VERSION 1 - A Replacement Cap from Stainless Steel or Aluminum.

CONSTRUCTING the CAP - Unbolt and remove the forestay fitting.  Scrape the old sealant off as the fitting will be reused.  Gently remove the old cap with a knife, long screw driver, etc, cutting through the sealant and gently prying the cap up.  Scrape the old sealant off the deck area till it's whistle clean.
  1. The first decision is to determine if you will make the cap from, aluminum or stainless steel.  Either material is a lot tougher than the original cap and will outlast it.  I suggest using 18 gauge stainless steel or .062 aluminum.  This is about the maximum thickness you can cut with hand snips.
  2. TEMPLATE - Lay a sheet of cardboard on the deck and draw an outline of the hull on the bottom of the cardboard.  Draw another line about 1/2" outside the deck line.  This will become the edge of the flange that will be bent over the side to protect the anchor line from being chafed over a sharp edge.  You can alter the width of the flange to suit your own requirements but a 1/2" wide flange lines up with the bottom of the toe rail to create a continuous line along the hull.  Allow enough material at the peak to bend the flange around the stem to the forestay fitting.  Make the cap long enough to create a 1/16" gap to the toe rail.  There is nothing more unsightly than a big gap from an obvious screw up!   Since the two toe rails are likely not the same length shorten the longer one with a hacksaw to create symmetry.  It is not uncommon to find different length toe rails.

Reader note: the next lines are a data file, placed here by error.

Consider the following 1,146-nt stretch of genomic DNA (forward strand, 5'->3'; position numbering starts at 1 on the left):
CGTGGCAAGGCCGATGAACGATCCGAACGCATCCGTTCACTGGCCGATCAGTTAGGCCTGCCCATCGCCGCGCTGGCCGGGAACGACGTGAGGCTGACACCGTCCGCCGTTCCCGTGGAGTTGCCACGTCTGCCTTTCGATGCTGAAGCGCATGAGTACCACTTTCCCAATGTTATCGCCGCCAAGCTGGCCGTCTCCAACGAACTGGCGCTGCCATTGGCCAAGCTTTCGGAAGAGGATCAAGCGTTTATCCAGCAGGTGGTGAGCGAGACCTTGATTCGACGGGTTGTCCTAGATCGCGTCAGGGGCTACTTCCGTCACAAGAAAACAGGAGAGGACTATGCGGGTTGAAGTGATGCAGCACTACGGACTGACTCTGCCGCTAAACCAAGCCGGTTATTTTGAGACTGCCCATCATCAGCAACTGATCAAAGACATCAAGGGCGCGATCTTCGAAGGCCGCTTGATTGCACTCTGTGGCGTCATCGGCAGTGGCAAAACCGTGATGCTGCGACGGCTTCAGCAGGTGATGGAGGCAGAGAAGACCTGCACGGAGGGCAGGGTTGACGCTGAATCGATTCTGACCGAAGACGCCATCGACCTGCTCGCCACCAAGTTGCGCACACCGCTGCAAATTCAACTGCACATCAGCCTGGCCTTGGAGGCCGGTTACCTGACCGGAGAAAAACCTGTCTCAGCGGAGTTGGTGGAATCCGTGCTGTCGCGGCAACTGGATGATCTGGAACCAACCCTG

The bow cap template show at right is NOT drawn to scale because every hull has slight differences.  It is a rough sketch to demonstrate the concept.  It's fairly easy to draw your own template so it matches your hull, perfectly.  The factory cap fits a bit sloppy so it fits all hulls.  The protruding sides were filled with sealant to make it look acceptable and some caps simply fit tighter than others.